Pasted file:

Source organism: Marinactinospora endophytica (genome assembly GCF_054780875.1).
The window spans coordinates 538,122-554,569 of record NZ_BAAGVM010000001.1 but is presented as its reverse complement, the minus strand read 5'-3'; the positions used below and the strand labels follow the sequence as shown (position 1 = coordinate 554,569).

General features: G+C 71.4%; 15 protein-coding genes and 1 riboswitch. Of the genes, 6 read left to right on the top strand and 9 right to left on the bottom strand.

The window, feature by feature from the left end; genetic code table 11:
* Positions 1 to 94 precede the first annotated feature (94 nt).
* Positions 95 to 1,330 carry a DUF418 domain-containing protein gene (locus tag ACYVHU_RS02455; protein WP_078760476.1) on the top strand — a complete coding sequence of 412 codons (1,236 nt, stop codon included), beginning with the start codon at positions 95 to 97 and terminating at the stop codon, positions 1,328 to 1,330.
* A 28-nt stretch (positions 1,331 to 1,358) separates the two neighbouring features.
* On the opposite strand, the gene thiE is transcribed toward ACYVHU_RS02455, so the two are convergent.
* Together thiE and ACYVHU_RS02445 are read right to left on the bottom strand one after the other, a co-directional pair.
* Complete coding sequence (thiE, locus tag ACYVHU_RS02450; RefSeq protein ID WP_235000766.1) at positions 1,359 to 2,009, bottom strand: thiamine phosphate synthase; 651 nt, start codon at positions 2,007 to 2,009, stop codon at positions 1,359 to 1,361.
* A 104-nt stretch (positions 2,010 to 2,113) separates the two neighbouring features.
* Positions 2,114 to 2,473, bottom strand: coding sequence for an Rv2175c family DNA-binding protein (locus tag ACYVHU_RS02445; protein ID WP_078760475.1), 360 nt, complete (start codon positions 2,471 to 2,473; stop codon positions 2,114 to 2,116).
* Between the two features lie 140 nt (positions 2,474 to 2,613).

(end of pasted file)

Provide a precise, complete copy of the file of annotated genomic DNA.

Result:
Source organism: Marinactinospora endophytica (genome assembly GCF_054780875.1).
The window spans coordinates 538,122-554,569 of record NZ_BAAGVM010000001.1 but is presented as its reverse complement, the minus strand read 5'-3'; the positions used below and the strand labels follow the sequence as shown (position 1 = coordinate 554,569).

General features: G+C 71.4%; 15 protein-coding genes and 1 riboswitch. Of the genes, 6 read left to right on the top strand and 9 right to left on the bottom strand.

The window, feature by feature from the left end; genetic code table 11:
* Positions 1 to 94 precede the first annotated feature (94 nt).
* Positions 95 to 1,330 carry a DUF418 domain-containing protein gene (locus tag ACYVHU_RS02455; protein WP_078760476.1) on the top strand — a complete coding sequence of 412 codons (1,236 nt, stop codon included), beginning with the start codon at positions 95 to 97 and terminating at the stop codon, positions 1,328 to 1,330.
* A 28-nt stretch (positions 1,331 to 1,358) separates the two neighbouring features.
* On the opposite strand, the gene thiE is transcribed toward ACYVHU_RS02455, so the two are convergent.
* Together thiE and ACYVHU_RS02445 are read right to left on the bottom strand one after the other, a co-directional pair.
* Complete coding sequence (thiE, locus tag ACYVHU_RS02450; RefSeq protein ID WP_235000766.1) at positions 1,359 to 2,009, bottom strand: thiamine phosphate synthase; 651 nt, start codon at positions 2,007 to 2,009, stop codon at positions 1,359 to 1,361.
* A 104-nt stretch (positions 2,010 to 2,113) separates the two neighbouring features.
* Positions 2,114 to 2,473, bottom strand: coding sequence for an Rv2175c family DNA-binding protein (locus tag ACYVHU_RS02445; protein ID WP_078760475.1), 360 nt, complete (start codon positions 2,471 to 2,473; stop codon positions 2,114 to 2,116).
* Between the two features lie 140 nt (positions 2,474 to 2,613).